Master Plan

With the vision, existing condition items and the program priorities, the Planning Team created architectural concepts which integrated valuable new programs with core library functions into a state-of-the-art library design. Design schemes incorporated building and system improvements, code, accessibility, and energy requirements.

The master plan envisions a series of unique functions including a 24/7 study zone, learning commons, information use & fluency center, graduate student commons, international student salon, lightworks studio, digitization lab, and digital scholarship center. Daylighting and views are emphasized, as student and staff environments are oriented toward the perimeter of the building near windows, including exposure to the Bone Student Center courtyard.

Each floor is punctuated by an exhibition space and easy wayfinding to frontline librarians and browsable collections. Wayfinding throughout the Library is simplified by outlining a clear focus at each level. The level of research increases as users move upward through the building. An expanded entrance lobby connects the first and second floors to the internal stairs. Not only is more space provided, but also new uses are created for the Library.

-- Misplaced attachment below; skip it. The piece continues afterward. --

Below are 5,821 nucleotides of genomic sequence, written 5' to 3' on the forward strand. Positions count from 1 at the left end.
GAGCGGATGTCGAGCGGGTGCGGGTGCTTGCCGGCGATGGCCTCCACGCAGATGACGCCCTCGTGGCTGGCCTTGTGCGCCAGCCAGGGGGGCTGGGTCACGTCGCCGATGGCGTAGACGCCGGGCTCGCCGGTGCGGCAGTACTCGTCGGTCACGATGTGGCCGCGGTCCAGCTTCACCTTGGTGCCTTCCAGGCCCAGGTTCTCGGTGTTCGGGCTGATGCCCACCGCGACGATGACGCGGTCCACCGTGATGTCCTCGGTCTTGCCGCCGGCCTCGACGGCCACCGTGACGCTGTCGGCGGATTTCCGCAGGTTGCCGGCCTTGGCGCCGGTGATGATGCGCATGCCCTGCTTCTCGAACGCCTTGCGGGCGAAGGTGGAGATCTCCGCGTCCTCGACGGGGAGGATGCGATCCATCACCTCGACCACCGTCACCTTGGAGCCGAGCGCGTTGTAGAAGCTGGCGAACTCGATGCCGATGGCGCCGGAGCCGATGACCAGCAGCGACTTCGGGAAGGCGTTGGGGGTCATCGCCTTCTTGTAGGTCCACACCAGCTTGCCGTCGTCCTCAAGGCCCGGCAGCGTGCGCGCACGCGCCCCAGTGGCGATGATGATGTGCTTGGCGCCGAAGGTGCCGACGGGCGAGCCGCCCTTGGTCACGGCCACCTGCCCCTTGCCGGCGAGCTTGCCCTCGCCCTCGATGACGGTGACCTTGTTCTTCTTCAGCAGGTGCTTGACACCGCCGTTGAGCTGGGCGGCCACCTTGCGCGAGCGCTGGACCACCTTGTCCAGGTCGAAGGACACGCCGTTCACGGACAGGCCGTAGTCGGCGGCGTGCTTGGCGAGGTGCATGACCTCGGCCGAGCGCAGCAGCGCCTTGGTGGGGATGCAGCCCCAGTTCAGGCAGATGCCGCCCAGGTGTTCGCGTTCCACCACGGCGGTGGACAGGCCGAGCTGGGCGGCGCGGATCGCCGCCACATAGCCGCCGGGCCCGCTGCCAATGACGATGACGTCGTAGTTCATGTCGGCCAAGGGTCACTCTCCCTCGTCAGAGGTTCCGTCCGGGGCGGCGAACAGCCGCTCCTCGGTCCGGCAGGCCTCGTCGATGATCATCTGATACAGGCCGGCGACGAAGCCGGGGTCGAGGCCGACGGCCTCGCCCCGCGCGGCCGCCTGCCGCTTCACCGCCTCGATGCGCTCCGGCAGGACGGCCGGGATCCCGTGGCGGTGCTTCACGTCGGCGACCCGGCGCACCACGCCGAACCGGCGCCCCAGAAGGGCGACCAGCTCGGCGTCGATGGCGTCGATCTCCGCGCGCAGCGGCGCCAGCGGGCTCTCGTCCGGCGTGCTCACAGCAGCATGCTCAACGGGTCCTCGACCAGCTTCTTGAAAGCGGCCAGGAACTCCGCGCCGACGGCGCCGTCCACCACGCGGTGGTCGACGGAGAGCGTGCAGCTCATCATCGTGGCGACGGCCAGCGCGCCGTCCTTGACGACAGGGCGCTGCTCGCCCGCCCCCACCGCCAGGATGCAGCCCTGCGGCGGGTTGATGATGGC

The Library collections are accessible and reader-oriented. The Automated Storage and Retrieval System (ASRS) vault (see Design Vignette), with staff access at the first floor, will allow the Library to reduce the footprint of its collection and repurpose the building into a reader-oriented environment. By strategically zoning the use of each floor and using compact shelving where feasible, the volume of the collection can be maintained while its footprint is reduced.

Architectural intervention is strategic and respectful of the building’s history. Because Milner Library has a unique architectural presence, the proposed architectural interventions, such as the expanded entry and the ASRS addition, work within this architectural language while transforming the Library into a friendlier and more open environment.

Strategic Implementation